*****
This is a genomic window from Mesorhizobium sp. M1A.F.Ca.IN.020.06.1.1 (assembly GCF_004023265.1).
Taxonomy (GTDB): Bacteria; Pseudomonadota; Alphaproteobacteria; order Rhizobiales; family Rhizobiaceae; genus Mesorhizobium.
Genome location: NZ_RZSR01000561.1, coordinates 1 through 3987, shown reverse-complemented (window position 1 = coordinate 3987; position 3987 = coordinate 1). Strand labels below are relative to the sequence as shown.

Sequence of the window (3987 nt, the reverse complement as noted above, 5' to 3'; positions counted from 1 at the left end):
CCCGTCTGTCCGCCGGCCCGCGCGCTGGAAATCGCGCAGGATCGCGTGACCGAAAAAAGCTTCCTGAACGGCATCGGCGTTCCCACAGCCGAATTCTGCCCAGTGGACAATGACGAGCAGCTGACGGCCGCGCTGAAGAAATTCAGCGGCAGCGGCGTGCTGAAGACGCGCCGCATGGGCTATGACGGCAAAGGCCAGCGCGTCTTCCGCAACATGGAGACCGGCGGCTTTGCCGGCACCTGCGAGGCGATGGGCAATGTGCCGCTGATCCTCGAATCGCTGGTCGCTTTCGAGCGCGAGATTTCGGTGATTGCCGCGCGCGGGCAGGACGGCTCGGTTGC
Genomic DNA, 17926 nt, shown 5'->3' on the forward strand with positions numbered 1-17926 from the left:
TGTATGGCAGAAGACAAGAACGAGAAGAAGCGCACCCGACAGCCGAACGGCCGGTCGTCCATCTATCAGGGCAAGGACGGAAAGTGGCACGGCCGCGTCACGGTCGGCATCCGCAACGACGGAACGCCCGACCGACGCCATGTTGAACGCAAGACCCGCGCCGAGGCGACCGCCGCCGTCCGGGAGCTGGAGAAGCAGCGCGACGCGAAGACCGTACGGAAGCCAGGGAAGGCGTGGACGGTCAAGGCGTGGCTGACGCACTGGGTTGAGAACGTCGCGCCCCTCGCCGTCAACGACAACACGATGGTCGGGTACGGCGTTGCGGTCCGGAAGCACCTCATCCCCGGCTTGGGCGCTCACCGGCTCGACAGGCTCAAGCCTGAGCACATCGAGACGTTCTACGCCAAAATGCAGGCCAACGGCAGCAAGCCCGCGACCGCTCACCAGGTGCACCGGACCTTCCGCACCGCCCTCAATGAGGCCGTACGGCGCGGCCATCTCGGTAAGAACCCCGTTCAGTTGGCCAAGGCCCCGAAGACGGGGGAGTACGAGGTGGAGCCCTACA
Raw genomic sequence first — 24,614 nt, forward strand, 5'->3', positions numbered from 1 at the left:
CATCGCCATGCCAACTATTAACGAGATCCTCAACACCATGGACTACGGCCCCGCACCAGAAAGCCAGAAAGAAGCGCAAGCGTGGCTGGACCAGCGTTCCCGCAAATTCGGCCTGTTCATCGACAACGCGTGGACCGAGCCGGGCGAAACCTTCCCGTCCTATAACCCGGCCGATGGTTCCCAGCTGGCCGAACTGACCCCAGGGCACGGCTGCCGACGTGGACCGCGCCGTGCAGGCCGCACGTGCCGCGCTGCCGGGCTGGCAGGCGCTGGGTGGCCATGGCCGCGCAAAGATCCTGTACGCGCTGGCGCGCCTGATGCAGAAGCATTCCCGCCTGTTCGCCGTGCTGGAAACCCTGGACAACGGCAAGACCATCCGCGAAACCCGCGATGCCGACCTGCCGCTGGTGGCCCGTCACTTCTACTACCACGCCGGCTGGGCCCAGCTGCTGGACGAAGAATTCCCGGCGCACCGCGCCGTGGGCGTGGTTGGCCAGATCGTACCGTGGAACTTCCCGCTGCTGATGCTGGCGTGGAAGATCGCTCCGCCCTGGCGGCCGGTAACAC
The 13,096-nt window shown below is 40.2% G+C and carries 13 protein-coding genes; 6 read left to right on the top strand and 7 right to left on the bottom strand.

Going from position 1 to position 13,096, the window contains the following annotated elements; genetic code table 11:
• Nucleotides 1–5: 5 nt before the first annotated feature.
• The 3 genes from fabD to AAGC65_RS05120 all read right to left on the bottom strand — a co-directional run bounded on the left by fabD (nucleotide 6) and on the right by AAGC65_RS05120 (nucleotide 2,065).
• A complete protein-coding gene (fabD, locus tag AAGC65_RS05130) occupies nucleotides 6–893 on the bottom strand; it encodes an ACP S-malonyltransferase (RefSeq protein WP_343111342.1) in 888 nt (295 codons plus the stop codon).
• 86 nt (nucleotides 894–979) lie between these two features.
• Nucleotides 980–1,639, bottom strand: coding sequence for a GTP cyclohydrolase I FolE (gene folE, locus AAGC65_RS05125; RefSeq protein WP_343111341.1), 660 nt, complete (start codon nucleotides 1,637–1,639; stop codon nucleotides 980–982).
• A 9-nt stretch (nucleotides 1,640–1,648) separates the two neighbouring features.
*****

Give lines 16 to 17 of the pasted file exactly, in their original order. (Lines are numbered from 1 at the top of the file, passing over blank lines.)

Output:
• Nucleotides 980–1,639, bottom strand: coding sequence for a GTP cyclohydrolase I FolE (gene folE, locus AAGC65_RS05125; RefSeq protein WP_343111341.1), 660 nt, complete (start codon nucleotides 1,637–1,639; stop codon nucleotides 980–982).
• A 9-nt stretch (nucleotides 1,640–1,648) separates the two neighbouring features.